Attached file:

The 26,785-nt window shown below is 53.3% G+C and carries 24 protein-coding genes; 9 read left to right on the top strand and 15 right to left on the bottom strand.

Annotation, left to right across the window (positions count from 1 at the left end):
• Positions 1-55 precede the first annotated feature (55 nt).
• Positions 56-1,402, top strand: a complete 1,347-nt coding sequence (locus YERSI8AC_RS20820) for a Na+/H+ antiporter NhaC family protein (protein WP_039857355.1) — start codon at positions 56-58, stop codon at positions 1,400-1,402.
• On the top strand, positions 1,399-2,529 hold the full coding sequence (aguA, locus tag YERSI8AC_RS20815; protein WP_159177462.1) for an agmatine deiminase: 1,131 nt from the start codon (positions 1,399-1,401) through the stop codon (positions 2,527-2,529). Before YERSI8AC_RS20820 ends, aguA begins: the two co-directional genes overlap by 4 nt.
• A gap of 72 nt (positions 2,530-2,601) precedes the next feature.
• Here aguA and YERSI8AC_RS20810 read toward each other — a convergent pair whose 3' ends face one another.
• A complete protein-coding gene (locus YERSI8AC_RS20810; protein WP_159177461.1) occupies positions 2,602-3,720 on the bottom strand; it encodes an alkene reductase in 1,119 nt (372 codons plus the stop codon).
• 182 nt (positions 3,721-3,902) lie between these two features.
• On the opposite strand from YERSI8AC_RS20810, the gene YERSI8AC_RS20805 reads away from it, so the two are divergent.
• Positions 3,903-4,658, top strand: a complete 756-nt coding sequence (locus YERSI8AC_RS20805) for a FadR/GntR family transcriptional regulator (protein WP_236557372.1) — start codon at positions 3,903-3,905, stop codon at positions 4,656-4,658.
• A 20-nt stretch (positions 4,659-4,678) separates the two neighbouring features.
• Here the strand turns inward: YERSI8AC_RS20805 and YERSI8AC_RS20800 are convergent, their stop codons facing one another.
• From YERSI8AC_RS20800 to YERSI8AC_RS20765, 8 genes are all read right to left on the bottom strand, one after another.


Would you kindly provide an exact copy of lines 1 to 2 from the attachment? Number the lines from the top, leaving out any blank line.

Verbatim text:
The 26,785-nt window shown below is 53.3% G+C and carries 24 protein-coding genes; 9 read left to right on the top strand and 15 right to left on the bottom strand.

Annotation, left to right across the window (positions count from 1 at the left end):